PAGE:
Friday Fun: My Top Ten 90s Songs, #4

#4: "This Time of Year" by Better than Ezra (off of Deluxe (1995))

Better than Ezra is the band that holds the record for the band I have seen the most times live.  Granted, I am not a huge live music person, so the record stands at three times.  Nevertheless, I saw them once in college, once in New Orleans in '06, and once in Philly some time in law school.  Every time I have seen them it has been in a small venue, and they have killed it.  No big rock show, nothing flashy or innovative, but three people playing music and talking with the audience.  It is a good time show in every sense of the word. 

What is interesting about the "good time" portion of that is that it is a little incongruous with what the band is best at, which is writing and playing ballads. It is hard to write ballads, and many bands fall into the trap of making them overly sappy, or cliched, or predictable musically ("here is where we break out the piano").  Better than Ezra avoids that trap--they have guitar ballads, up-tempo ballads, ballads about radio stations in New Orleans, ballads about seasons, and ballads about impromptu funerals.  

 In each of these different forms, Better than Ezra ballads communicate a certain kind of positivity, even if the subject of the song is very serious.  In this, they are kind of the anti-Nirvana--rather than feeling vaguely dissatisfied with life, you feel vaguely good about things after listening to a Better than Ezra song.  It's a good thing, too, because otherwise Better than Ezra's ballad-heavy content would be tough to take. 

I had a hard time picking which song to go with here, and it came down to one of three choices (links to the other two below).
 My initial choice was "Desperately Wanting" off of 1996's album Friction, Baby.  It's a good example of varying up the ballad formula, because this is basically a rock guitar ballad.  As far as I can tell, it is a song about an unnamed person who is suffering from some sort of mental illness (or maybe drug abuse), and the treatments have left him or her in a wounded state.  Pretty depressing, huh?  Except not really--there is an undercurrent of "hey, we can do this, we can beat this, let's do it together."  Again, this is the attraction of Better than Ezra--they acknowledge that things can suck, but there is always something positive to be found in the midst of the sucky-ness.

 My other thought was "Live Again" off of How Does Your Garden Grow from 1998.  Once again, a spin of the lyrics would reveal a very depressing song, about a co-dependent, dysfunctional relationship.  The singer has decided to stick with this person despite some unpleasant behavior.  It could be something very dark, but instead it comes across as hopeful and positive and affirming "I'm here, I'm not going anywhere, this is where I make my stand."  It's almost an empowerment song in a weird way, at least the way Kevin Griffin sings it.  And, at the end of the day, aren't we all a little co-dependent?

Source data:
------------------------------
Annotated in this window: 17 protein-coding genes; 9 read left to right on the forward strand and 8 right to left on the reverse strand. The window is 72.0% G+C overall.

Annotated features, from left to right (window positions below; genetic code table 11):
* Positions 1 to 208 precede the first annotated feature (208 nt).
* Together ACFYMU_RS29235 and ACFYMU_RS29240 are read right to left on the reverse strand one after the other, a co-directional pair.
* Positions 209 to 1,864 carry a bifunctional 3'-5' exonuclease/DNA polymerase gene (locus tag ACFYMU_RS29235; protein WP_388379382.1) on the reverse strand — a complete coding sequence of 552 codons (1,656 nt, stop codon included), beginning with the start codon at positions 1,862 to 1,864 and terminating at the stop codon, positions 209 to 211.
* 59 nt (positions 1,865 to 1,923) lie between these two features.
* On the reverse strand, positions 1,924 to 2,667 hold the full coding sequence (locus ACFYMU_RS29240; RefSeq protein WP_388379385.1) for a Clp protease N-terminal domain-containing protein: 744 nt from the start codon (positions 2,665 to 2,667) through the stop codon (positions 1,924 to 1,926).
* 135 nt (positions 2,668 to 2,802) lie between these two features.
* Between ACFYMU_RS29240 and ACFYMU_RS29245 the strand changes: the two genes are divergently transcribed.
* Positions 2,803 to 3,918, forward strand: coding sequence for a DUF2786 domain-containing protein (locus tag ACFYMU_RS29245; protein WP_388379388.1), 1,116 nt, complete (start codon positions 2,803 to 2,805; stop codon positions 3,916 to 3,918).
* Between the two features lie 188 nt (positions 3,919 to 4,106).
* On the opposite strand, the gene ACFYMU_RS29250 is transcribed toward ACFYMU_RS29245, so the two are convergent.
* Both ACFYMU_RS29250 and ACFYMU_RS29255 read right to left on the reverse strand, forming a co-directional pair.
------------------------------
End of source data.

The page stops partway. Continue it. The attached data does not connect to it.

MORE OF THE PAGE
But, in the end, I decided to go with "This Time of Year."  I will go out on a limb--this is the best song ever written about the season of fall.  People write songs about summer all the time, and they write songs about spring, and they write songs about winter, but no one talks about the fall.  Which is too bad, because fall is clearly the best season.  Fall is a time of transition from one clear thing to another clear thing.  One minute you look and all the trees have their leaves; the next minute, they are all gone.  It is great but it happens so fast that you can easily miss it if you are not intentional about enjoying it.  Same with the new beginnings that come in the fall--new school year, new season if you like American football (or the other football in most parts of the world, now that I think about it).  They come and they are great but the newness will be gone soon and replaced with the drudgery of winter.  

 Somehow, this song captures the emotional resonance of all of that.  Listening to this song makes me feel the way fall feels, which is a strange but powerful alchemy.  It's a wistful song, but it is not a depressing song.  It makes you want to be sure to enjoy what you have, and not take it for granted.  Those are a pretty complex set of emotions, and Better than Ezra pulls them off in an otherwise very simple song.

Better than Ezra is not the best known 90s band, but they are a band that provides good, thoughtful songs, and five solid albums worth of them (stop at 2006's excellent Before the Robots, which is probably my favorite of their albums from start to finish).  It's worth your time to check them out.


Popular posts from this blog

On the Amice and Ghosts

Two Christianities

Quick Hitter: Why Pastoral Discretion Is Not a Panacea